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Teaching Daily Living Skills to Children with Autism Through Instructional Video Modeling
Instructional video modeling was effective in promoting skill acquisition

Authors: Robin Shipley-Benamou John R. Lutzker Mitchell Taubman
Source: Journal of Positive Behavior Interventions July 2002 vol. 4 no. 3 166-177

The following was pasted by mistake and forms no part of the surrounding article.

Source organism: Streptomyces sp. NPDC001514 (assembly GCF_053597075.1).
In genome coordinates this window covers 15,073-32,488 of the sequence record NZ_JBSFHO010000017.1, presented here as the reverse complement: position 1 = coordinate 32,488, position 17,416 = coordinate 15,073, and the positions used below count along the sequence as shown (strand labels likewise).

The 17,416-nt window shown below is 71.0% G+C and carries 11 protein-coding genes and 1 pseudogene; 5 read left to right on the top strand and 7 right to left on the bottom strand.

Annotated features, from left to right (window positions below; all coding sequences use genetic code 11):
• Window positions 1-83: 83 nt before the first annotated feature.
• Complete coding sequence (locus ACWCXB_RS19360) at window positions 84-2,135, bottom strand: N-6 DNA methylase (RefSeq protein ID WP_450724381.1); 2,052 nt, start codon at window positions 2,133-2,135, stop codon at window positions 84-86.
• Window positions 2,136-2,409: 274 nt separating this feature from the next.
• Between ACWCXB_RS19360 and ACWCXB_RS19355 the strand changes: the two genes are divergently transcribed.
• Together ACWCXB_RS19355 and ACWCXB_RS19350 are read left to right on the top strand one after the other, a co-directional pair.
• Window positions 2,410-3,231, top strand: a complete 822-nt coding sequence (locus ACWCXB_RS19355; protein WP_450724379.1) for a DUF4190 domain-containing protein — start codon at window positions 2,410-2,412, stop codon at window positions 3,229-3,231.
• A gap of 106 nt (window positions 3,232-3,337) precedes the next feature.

Abstract: Research on video modeling has typically utilized either competent peer models or self-models engaging in criterion performances. Although both methods have demonstrated utility in achieving skill acquisition, each has potential disadvantages. The current research utilized a multiple probe design across tasks and replicated across participants in order to demonstrate the efficacy of an instructional video modeling technique to teach functional living skills to three children with autism. Five tasks were selected. Prior to the development of each training video, task analyses were created. Videotapes were developed from the participant’s viewing perspective, that is, as the participant would be viewing the task. Instructional video modeling was effective in promoting skill acquisition across all three children and maintained during the post video phase and a 1-month follow up.

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